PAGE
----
Friday, April 3, 2015

Sermon for Good Friday - Jn 18:1-19:42

                                                                                                Good Friday
                                                                                                Jn 18:1-19:42

            So do you think the St. Louis Blues will ever drink from the Cup?  The Blues are of course the National Hockey League team in St. Louis.  Founded in 1967, they have never won the NHL championship. They have never won the Stanley Cup.
            The Stanley Cup is certainly the most unique of all of the professional sports league trophies.  There are in fact three Stanley Cups. There is the original bowl of the "Dominion Hockey Challenge Cup", the authenticated "Presentation Cup", and the "Replica Cup" at the Hall of Fame. Strangely, while the NHL has control over both the trophy itself and its associated trademarks, the league does not actually own the trophy, but instead uses it by agreement with the two Trustees of the Cup.
            The current Stanley Cup is topped with a copy of the original bowl.  It is unique among sports trophies in that a team doesn’t get to keep it.  Instead, they possess if for as long as they are champion.  It is also unique in that the names of the winning players, coaches and club staff are engraved on the cup.   The bottom of the cup has five bands, each of which can hold the names from thirteen winning teams.  Since the practice of adding names would eventually expand the cup up to a size that is impossible to manage, the bottom of the cup is limited to five bands, and when all of them are full, the oldest band is removed and placed in the Hockey Hall of Fame, and a new blank band is added to the bottom.
            Over the years, different traditions have become attached to the Stanley Cup.  It has become a tradition for each member of the winning team to take a lap around the rink with the Cup hoisted above his head.  Players and staff gather at centre ice after winning for a picture with the Cup.           
            However, the oldest tradition is that of drinking champagne from the Stanley Cup.  Since 1896 when the Winnipeg Victorias did it, the winning team drinks champagne from the top bowl after victory.  In hockey, “to drink from the Cup” is the ultimate sign of victory and success.  Having never won the Stanley Cup, St. Louis Blues fans long for the day when their team will finally the get chance to do it.
            In the Passion of our Lord as it is found in the Gospel of John, Jesus speaks of his need to “drink the cup.”  Yet here, to drink from the cup has completely different associations – associations that are deeply rooted in the Old Testament.  The fact that Jesus describes his mission as drinking from the cup that the Father has given him, helps us understand what Jesus Christ did for us on this day.
            The Gospel lesson for Good Friday is the Passion of our Lord as it is found in the Gospel of John.  Tonight we will focus upon two verses which say:       “Then Simon Peter, having a sword, drew it and struck the high priest's servant and cut off his right ear. (The servant's name was Malchus.) So Jesus said to Peter, ‘Put your sword into its sheath; shall I not drink the cup that the Father has given me?”’”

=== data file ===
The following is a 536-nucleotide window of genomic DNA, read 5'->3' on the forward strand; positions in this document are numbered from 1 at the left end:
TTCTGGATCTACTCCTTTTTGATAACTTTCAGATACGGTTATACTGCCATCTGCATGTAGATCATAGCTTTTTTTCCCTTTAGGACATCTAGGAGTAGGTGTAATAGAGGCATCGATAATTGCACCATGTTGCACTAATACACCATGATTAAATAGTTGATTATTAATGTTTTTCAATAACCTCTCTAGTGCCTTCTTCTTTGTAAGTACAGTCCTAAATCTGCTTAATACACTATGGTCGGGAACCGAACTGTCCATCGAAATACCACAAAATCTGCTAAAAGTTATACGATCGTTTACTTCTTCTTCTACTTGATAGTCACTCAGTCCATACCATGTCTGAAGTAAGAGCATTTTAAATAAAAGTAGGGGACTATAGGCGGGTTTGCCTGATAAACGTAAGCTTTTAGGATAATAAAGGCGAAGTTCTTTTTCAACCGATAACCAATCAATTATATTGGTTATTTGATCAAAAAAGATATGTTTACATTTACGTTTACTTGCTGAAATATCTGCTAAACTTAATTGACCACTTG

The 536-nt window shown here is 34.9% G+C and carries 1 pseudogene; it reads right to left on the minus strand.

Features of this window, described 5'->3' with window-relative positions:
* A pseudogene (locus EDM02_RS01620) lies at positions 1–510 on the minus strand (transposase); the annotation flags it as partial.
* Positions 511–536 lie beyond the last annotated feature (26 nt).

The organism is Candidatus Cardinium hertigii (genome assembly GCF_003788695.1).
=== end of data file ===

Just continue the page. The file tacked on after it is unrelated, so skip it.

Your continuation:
Last night in the First Service of the Triduum we heard John’s account of the Last Supper in chapter thirteen. There, Jesus washed his disciples’ feet in a demonstration of humble service.  Chapters fourteen through seventeen then include what is often called Jesus’ “Farewell Discourse” – a long discussion by Jesus about his mission.  Our text begins in chapter eighteen as the group arrives at the Garden of Gethsemane which was located on the other side of the Kidron Valley, opposite Jerusalem.
            Upon arrival, Jesus is confronted by a band of soldiers and some officers from the chief priests and the Pharisees who came with lanterns and torches and weapons. They were led by Judas who is identified as the betrayer.  We are told that he led them there because he knew that Jesus often went there.  A garden on the other side of a valley, away from Jerusalem, and at night – it was the perfect place and time to arrest Jesus.
            Faced with this group that had come to arrest Jesus and take him away, true to form, Peter sprung into action. We learn that he had a sword. He drew it and swung to defend Jesus.  Yet this fisherman was no soldier and his blow cut off the ear of the high priest’s servant.  In response, Jesus said, “Put your sword into its sheath; shall I not drink the cup that the Father has given me?”  Our Lord told Peter to put his sword away as he asked a question for which the Greek assumes a positive answer.
            Jesus describes the moment and what it is leading to as drinking “the cup that the Father has given to me.” For anyone who has read the Psalms and the Prophets in the Old Testament, the cup reference is chilling and clear.  For example, Isaiah writes, “Wake yourself, wake yourself, stand up, O Jerusalem,